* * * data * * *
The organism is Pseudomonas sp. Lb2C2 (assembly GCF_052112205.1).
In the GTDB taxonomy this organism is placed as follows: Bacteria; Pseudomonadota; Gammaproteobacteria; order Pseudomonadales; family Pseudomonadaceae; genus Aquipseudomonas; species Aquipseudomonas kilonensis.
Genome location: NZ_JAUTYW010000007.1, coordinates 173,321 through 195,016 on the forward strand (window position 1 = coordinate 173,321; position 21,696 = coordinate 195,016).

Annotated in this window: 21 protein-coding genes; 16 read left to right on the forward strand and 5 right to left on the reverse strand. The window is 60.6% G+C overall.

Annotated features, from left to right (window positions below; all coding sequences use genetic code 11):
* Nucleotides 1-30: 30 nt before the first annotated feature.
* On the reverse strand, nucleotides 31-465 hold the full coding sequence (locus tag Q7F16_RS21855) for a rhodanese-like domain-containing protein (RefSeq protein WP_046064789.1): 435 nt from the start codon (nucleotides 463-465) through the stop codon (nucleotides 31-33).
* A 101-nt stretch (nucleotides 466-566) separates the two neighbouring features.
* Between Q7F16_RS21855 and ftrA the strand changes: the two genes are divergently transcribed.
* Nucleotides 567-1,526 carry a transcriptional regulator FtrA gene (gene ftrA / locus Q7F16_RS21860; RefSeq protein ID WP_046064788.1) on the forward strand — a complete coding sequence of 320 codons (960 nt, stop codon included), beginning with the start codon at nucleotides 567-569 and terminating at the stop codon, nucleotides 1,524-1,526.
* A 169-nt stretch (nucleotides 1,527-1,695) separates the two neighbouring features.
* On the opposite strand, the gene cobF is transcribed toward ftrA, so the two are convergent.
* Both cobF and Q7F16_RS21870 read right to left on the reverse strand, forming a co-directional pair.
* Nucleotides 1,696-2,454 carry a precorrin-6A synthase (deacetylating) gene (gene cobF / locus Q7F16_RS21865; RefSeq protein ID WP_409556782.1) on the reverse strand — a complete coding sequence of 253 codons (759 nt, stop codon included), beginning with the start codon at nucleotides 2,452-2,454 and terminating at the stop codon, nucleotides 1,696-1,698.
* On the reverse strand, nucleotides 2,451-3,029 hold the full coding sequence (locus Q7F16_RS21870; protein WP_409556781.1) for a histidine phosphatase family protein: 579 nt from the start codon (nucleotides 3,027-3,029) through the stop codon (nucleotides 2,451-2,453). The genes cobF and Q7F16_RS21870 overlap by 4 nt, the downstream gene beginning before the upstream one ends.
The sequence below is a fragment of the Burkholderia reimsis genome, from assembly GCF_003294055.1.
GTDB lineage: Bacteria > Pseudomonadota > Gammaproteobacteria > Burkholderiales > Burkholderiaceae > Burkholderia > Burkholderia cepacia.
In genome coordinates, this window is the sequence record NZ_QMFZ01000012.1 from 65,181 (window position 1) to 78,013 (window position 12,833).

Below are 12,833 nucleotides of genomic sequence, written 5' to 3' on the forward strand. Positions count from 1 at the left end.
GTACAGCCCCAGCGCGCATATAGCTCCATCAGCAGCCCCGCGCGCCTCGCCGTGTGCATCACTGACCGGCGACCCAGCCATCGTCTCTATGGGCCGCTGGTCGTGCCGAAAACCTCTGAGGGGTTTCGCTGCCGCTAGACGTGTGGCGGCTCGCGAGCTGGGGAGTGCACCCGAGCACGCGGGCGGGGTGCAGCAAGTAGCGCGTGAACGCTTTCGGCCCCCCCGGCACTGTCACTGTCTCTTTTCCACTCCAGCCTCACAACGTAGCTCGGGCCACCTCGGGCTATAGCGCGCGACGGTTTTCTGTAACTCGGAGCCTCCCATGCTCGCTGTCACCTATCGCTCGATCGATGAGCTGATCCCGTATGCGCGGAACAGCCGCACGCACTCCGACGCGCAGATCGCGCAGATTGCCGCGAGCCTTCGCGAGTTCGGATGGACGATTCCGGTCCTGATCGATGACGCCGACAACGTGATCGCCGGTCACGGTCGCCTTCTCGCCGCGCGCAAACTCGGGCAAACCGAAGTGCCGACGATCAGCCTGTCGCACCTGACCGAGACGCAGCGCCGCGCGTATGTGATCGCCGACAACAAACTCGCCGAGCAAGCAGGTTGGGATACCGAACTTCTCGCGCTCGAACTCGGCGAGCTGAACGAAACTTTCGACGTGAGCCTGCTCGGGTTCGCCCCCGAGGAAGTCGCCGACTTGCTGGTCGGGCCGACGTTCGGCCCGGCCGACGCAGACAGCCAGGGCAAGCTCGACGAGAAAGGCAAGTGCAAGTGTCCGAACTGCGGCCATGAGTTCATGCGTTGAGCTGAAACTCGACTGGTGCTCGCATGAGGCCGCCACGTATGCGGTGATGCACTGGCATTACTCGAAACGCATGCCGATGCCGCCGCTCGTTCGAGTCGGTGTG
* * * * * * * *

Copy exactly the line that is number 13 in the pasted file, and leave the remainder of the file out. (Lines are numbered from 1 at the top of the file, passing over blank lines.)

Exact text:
* Both cobF and Q7F16_RS21870 read right to left on the reverse strand, forming a co-directional pair.